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About half of Australian cases of Q fever occur in Queensland, with around 9 people affected each year per 100,000 people. This can be as high as 200 per 100,000 people in some rural shires. Q fever is one of the most common diseases that humans contract from animals.
Q fever bacterium can be carried by a variety of domestic and wild animals, especially cattle, sheep, goats, bandicoots, kangaroos and wallabies. Clinical disease is not common in domestic livestock, but animals are a source of infection for people.
The disease occurs in most parts of the world and throughout Queensland. It has not been detected in New Zealand.
Cattle, sheep, goats, bandicoots, kangaroos, wallabies
Coxiella burnetii can cause abortion in sheep and goats, but rarely in cattle. The organism is present in high concentrations in the placenta, foetal fluids, urine and faeces of infected animals. While Q fever has significant implications for human health, control strategies in livestock are not usually required.
Not all people infected with C. burnetii show signs of clinical illness. In acute cases, it produces a sudden, severe flu-like illness. Symptoms can include:
- high fevers
- severe headache
- muscle and joint pain
- extreme fatigue.
Approximately one-third of people develop a chronic form of Q fever. These people may be hospitalised due to endocarditis (inflammation of the heart). People with a pre-existing heart valve condition are at an increased risk. Deaths are rare. Between 10-20% of people have prolonged fatigue and, in a few cases, this is severe enough to prevent people working for the rest of their lives.
How it is spread
Q fever can spread from animals to people by the inhalation of infective material from placental tissues and fluids. Human infection can also occur through the ingestion of unpasteurised milk and by contact with infected animals, their waste products, or contaminated straw, wool, hair and hides. The bacterium resists drying and can live in dust for many months. It has been spread up to 1km by the wind. Ticks may also spread it between animals, but rarely, if ever, spread to people.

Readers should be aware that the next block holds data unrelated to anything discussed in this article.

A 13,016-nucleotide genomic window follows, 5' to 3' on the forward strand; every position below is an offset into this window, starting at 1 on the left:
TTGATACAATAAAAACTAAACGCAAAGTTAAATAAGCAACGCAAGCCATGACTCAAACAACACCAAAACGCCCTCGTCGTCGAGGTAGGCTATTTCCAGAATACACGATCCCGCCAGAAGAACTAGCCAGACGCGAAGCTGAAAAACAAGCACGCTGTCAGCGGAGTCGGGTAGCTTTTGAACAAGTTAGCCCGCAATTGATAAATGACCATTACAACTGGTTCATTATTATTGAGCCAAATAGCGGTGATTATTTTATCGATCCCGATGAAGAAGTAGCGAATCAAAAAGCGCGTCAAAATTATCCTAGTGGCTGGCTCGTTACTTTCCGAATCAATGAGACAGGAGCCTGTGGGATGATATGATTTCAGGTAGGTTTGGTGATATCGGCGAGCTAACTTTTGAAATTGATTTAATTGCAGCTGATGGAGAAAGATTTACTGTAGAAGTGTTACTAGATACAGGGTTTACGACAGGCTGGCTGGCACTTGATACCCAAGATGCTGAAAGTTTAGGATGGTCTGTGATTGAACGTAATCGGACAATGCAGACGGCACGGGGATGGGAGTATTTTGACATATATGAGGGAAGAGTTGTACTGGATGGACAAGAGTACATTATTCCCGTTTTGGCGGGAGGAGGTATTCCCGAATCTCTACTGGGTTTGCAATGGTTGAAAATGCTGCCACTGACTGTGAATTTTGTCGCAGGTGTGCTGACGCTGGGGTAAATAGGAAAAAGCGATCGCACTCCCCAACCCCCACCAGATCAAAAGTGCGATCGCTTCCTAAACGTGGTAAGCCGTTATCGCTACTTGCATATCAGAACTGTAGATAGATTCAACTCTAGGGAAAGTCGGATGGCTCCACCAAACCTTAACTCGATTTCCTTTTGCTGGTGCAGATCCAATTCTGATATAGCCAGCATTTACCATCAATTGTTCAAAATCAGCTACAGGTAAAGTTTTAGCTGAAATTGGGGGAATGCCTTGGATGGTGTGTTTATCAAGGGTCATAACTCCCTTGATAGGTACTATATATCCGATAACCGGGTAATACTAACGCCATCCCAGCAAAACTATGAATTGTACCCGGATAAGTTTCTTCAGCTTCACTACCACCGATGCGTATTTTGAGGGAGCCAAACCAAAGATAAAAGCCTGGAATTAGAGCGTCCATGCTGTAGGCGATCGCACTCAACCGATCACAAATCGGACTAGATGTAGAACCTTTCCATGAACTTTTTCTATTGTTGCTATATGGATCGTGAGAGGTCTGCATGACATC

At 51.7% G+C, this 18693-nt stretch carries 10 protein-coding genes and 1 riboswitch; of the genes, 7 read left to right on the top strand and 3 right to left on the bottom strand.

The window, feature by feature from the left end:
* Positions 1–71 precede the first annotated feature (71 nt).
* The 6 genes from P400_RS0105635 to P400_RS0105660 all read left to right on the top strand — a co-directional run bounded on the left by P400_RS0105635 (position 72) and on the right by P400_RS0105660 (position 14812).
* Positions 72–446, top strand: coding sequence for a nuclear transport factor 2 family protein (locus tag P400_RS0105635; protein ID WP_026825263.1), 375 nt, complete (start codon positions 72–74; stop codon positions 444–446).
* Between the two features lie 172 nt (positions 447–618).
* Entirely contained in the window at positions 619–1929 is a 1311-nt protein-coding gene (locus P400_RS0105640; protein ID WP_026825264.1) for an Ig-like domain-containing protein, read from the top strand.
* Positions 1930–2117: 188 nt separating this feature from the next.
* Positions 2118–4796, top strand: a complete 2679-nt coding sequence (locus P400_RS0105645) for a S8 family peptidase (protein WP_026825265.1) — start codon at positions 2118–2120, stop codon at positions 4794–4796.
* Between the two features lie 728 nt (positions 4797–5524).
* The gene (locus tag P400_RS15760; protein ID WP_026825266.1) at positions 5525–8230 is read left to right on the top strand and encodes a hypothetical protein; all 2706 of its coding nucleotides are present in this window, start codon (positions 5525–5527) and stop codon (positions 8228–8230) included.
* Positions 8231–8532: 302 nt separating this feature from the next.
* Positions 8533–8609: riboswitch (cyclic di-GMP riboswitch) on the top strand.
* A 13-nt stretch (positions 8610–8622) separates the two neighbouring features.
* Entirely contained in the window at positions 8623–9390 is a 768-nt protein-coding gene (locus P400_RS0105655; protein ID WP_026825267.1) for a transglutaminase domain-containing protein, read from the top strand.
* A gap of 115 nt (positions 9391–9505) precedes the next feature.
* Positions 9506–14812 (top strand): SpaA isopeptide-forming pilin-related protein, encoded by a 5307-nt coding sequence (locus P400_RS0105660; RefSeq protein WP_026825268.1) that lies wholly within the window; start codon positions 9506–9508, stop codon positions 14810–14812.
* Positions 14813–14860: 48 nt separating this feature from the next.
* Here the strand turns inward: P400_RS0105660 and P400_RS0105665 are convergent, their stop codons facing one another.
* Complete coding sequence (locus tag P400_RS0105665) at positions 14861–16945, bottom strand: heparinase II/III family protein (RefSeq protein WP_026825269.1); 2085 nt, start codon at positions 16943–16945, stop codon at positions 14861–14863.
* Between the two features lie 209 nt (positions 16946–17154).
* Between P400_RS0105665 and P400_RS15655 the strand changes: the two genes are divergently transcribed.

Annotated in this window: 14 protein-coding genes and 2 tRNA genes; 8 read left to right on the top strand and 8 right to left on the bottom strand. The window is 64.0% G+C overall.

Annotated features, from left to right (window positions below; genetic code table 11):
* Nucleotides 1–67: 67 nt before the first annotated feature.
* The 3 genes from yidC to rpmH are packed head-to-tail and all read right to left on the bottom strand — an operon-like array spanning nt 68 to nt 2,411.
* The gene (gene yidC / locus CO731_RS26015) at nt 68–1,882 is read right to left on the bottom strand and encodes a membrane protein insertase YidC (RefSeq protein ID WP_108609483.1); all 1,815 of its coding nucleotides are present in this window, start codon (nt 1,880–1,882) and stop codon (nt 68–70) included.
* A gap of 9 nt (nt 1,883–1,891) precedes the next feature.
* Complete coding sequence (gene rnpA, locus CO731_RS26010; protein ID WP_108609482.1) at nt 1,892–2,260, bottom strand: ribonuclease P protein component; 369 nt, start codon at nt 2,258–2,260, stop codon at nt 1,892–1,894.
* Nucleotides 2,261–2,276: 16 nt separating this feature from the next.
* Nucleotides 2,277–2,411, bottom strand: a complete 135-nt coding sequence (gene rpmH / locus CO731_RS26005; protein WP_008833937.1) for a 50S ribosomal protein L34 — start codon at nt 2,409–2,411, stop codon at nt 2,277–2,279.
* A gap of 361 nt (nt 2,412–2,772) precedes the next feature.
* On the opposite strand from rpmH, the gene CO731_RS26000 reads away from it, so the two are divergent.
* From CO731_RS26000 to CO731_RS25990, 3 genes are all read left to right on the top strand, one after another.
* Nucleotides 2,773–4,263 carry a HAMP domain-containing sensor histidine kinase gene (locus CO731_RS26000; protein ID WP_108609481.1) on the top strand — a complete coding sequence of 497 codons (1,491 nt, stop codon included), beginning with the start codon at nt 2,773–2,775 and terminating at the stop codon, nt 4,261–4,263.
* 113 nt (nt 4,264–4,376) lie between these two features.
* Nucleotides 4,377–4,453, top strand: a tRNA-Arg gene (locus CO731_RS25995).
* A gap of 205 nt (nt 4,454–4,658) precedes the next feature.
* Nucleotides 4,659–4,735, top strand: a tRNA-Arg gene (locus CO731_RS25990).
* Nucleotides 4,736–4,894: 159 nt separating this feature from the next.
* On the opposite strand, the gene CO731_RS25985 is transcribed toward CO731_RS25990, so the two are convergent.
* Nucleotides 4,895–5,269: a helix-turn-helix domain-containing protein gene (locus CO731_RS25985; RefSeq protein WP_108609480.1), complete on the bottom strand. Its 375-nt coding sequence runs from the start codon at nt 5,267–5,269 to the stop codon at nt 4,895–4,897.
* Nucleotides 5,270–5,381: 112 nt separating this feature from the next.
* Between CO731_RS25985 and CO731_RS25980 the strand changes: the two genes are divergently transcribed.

Animal handlers, farmers, veterinarians, abattoir workers, meat inspectors and biological researchers working with pregnant animals are most at risk. Goats are probably the greatest risk to people.
Those most at risk include:
- veterinarians, veterinary nurses and students
- meat inspectors
- abattoir workers, including contractors visiting the site
- animal handlers and transporters
- laboratory staff
- researchers working with pregnant animals.
People who work with animals or materials that may carry Q fever bacteria should use protective equipment and carry out procedures to prevent infection. These procedures include washing hands and arms thoroughly in soapy water after handling animals and carcasses.
Strict hygienic practices must be followed when pregnant animals, hides, wool, straw, or other contaminated material is handled. This involves the prevention of inhalation of contaminated dust or fluid droplets, adequate disinfection and disposal of material, and prompt treatment of cuts and abrasions.
Placental and other birth material should be burnt or buried.
Contaminated litter should be burnt.
Milk should be pasteurised or boiled.
It is most important for anyone with flu-like symptoms who is likely to have had contact with infected animals to seek medical advice, stating clearly that contact with the Q fever organisms has possibly occurred.
People with Q fever are treated with appropriate antibiotics and may be admitted to hospital.
There is a vaccine available for Q fever which was developed in Australia. People who are occupationally or recreationally exposed to potentially infectious animals or materials should seek information on vaccination from their local doctor.
- Last reviewed: 1 Jul 2016
- Last updated: 1 Jul 2016